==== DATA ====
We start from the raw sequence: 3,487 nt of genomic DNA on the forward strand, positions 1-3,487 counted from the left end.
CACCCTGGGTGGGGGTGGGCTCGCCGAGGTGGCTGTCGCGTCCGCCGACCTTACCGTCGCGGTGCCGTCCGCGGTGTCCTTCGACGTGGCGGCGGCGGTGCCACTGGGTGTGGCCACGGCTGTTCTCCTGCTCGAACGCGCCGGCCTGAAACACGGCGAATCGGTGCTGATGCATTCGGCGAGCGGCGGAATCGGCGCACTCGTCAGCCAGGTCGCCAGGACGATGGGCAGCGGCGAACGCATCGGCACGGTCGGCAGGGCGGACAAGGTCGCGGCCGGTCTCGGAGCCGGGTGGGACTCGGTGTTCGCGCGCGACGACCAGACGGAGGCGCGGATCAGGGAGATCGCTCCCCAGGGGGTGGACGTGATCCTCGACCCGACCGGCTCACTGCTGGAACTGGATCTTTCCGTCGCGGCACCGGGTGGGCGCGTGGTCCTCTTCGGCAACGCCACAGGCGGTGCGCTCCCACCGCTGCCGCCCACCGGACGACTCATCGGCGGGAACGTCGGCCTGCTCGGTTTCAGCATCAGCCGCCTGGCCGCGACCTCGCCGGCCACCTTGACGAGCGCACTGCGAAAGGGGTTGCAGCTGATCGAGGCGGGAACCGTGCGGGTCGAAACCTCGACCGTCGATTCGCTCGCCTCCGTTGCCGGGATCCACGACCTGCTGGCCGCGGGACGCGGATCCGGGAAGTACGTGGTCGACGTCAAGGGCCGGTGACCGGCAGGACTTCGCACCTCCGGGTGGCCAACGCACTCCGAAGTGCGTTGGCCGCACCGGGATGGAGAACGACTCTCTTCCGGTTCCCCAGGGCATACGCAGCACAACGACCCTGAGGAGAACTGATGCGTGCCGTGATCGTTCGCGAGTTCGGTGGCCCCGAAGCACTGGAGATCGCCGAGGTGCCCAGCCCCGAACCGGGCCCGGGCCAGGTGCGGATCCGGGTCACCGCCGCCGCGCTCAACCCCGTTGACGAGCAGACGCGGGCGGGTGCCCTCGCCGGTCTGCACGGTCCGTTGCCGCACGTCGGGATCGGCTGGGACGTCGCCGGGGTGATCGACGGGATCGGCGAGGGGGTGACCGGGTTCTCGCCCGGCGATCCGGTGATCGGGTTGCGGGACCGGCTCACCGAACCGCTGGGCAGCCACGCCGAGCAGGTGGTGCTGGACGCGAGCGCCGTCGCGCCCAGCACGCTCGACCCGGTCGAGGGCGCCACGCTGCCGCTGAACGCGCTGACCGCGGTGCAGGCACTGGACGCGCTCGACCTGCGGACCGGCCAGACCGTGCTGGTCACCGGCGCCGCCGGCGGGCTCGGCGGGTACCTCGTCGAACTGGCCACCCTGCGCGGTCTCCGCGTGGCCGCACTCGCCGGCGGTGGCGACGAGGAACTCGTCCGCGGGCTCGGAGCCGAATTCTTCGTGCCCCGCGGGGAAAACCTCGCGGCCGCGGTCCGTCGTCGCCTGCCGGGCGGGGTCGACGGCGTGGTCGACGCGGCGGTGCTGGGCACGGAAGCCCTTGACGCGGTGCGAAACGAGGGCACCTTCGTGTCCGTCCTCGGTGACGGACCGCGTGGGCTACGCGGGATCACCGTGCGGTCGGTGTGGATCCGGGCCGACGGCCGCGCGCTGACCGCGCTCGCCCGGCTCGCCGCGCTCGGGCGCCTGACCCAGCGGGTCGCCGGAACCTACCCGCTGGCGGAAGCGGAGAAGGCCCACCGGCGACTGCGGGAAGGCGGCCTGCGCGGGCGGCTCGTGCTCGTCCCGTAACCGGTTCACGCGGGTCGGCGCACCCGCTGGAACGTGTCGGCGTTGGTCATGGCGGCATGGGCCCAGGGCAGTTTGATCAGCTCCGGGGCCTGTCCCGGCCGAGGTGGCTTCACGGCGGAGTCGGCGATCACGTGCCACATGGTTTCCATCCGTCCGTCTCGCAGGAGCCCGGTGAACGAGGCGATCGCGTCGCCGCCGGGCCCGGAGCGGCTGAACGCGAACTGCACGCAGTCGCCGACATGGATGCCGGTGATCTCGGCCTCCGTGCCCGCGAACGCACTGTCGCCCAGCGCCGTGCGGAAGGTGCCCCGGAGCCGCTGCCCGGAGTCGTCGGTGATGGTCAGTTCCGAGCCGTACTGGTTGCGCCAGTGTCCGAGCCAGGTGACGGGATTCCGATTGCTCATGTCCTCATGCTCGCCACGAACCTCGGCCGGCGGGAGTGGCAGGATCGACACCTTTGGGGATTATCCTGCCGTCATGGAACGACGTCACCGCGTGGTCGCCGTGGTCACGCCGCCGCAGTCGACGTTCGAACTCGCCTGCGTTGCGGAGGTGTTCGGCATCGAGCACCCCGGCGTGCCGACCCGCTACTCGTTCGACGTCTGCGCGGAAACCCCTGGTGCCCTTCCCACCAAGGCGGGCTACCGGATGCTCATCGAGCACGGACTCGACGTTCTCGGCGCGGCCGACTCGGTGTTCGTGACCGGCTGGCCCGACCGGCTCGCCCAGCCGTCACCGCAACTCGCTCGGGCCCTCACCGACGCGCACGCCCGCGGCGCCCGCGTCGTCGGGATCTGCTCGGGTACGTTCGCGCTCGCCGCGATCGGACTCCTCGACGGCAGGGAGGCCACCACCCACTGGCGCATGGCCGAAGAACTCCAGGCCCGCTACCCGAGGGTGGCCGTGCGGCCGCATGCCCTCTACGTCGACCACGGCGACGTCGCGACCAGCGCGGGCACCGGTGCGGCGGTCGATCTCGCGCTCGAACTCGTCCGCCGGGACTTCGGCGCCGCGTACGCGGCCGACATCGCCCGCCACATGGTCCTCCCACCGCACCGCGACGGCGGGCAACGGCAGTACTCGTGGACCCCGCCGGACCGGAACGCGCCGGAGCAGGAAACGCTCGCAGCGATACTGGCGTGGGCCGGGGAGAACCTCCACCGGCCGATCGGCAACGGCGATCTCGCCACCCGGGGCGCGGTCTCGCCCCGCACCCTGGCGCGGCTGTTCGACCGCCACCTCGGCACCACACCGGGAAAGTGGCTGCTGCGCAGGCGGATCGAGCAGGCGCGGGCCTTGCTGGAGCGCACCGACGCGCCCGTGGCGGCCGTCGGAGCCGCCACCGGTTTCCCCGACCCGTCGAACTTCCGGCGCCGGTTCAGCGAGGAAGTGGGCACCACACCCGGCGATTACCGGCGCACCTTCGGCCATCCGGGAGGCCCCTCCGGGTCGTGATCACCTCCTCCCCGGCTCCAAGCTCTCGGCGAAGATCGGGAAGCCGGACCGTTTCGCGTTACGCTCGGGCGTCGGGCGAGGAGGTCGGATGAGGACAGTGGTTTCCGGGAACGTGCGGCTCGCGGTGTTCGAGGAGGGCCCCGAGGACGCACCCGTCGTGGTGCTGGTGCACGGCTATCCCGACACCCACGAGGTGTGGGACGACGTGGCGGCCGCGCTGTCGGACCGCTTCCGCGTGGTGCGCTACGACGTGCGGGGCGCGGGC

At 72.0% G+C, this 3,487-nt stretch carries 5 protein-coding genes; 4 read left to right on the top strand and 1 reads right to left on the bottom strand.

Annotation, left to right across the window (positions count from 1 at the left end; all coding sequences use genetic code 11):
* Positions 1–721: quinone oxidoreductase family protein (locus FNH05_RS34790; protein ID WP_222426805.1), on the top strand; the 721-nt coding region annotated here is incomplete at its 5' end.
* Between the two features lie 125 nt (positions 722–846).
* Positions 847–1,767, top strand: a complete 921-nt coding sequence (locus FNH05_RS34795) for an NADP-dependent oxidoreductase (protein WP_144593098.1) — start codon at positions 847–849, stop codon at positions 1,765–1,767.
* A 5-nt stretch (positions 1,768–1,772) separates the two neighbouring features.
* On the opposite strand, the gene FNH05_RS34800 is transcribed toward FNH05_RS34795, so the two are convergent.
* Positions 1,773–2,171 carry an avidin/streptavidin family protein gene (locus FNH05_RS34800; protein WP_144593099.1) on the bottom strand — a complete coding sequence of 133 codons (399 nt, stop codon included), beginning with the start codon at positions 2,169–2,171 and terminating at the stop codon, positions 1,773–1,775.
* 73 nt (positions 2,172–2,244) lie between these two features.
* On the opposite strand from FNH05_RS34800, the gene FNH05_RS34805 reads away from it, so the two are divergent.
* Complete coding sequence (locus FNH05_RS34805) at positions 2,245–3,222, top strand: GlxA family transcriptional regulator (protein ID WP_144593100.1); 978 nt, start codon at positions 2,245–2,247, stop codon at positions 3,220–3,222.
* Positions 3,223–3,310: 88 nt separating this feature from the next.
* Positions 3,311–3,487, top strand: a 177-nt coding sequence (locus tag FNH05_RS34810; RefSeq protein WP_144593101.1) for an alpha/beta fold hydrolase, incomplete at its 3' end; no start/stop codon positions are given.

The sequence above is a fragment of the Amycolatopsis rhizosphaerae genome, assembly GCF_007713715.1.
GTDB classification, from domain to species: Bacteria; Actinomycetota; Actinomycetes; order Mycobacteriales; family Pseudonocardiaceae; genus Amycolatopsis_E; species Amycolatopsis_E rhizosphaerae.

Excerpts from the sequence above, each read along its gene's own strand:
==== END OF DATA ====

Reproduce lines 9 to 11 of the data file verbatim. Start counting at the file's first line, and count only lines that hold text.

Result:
* On the opposite strand, the gene FNH05_RS34800 is transcribed toward FNH05_RS34795, so the two are convergent.
* Positions 1,773–2,171 carry an avidin/streptavidin family protein gene (locus FNH05_RS34800; protein WP_144593099.1) on the bottom strand — a complete coding sequence of 133 codons (399 nt, stop codon included), beginning with the start codon at positions 2,169–2,171 and terminating at the stop codon, positions 1,773–1,775.
* 73 nt (positions 2,172–2,244) lie between these two features.